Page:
Former ISIS fighters have claimed the Kurdish-led Syrian Democratic Forces (SDF) are charging $8,000 per person to free militants from prisons under a so-called ‘reconciliation’ scheme.
According to a report in the UK’s Guardian newspaper, former ISIS fighters, who fought for the militant group until it was defeated in 2019, secured their freedom from the Syrian al-Hawl prison facility through the scheme.
At the moment, there are three SDF-controlled Jails in Northeast Syria that hold approximately 8,000 Iraqi/Syrian individuals accused of fighting ISIS. Additionally, there are 2,000 internationals who are still waiting to be returned to their countries.
The ex-ISIS militants claimed that at least 10 people, to their knowledge, have bought their freedom through what’s been reportedly dubbed a ‘reconciliation’ scheme. The two men provided the British-based newspaper with documentation to back up their claims, as well as testimony of how they’d been released from detention.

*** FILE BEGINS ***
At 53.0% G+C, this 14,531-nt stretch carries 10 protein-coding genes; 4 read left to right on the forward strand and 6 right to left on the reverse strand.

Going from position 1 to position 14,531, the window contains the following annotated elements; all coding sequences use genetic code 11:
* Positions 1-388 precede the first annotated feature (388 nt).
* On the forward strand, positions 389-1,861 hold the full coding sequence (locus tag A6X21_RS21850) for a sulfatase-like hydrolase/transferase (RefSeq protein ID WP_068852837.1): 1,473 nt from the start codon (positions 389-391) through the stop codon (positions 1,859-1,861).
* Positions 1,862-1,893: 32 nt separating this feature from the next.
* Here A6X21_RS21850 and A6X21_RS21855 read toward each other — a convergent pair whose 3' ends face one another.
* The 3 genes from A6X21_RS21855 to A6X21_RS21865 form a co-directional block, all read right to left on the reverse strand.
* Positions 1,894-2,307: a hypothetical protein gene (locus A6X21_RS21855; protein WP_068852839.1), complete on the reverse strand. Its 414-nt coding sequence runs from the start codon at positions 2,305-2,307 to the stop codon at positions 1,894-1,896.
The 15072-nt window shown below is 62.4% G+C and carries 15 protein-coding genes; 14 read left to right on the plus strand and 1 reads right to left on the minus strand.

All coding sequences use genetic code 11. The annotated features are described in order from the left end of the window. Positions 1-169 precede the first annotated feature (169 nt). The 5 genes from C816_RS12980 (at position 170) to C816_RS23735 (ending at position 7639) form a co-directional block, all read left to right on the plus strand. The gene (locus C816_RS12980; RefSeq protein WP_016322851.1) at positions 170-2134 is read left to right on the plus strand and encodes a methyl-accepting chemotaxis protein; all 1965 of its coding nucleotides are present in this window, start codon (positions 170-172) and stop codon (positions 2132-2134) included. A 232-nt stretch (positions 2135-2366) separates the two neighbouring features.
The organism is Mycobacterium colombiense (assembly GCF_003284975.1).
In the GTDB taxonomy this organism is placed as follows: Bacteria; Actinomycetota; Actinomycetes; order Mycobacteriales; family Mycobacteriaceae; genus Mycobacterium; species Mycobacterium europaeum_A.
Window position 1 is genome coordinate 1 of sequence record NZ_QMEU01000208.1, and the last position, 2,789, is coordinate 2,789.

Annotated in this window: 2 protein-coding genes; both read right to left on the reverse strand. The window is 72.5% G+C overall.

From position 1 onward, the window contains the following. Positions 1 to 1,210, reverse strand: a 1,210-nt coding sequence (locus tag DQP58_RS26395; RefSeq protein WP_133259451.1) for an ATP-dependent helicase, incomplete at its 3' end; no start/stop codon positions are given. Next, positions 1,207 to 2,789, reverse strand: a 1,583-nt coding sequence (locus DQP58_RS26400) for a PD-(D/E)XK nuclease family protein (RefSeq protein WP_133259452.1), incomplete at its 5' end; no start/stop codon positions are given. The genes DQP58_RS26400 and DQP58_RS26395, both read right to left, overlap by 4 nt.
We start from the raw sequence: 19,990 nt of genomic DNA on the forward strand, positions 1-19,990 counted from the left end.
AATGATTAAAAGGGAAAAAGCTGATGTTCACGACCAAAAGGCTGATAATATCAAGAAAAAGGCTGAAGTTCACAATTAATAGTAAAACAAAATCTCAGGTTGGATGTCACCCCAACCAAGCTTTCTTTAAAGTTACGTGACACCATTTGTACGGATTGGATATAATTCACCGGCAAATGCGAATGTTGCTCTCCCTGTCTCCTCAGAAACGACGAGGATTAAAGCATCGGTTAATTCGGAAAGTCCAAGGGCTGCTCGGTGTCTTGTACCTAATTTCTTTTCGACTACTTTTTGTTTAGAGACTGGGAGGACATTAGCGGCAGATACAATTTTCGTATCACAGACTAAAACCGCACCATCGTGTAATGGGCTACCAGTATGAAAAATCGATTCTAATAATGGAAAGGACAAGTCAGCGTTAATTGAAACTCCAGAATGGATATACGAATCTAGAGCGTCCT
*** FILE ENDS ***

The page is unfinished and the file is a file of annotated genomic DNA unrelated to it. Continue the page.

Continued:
Abu Jafar claims that he was freed after his family had sold property. He also stated that he paid $8,000 in fines and $22,000 in bribes for SDF officials. Abu Muhammad also claimed that he was fighting alongside ISIS in the frontline and had paid $14,000 in bribes as well as the $8,000 figure.
Farhad Shami, spokesperson for the SDF, denied that the scheme existed. He rejected the Guardian’s documentation and stated that there has never been any payment made to ex-ISIS fighters. Shami admitted that there were some people involved in the scheme. “IS-run offices or were forced to join IS”If they were not able to pay, “hands were not stained by blood.”He said that anyone who is released from prison was. “monitored by security forces” to ensure they don’t seek to rejoin or aid the militant group again.
The reported scheme was not confirmed by the international anti-IS coalition, which stated that all prison facilities in the country are under the control of the SDF.
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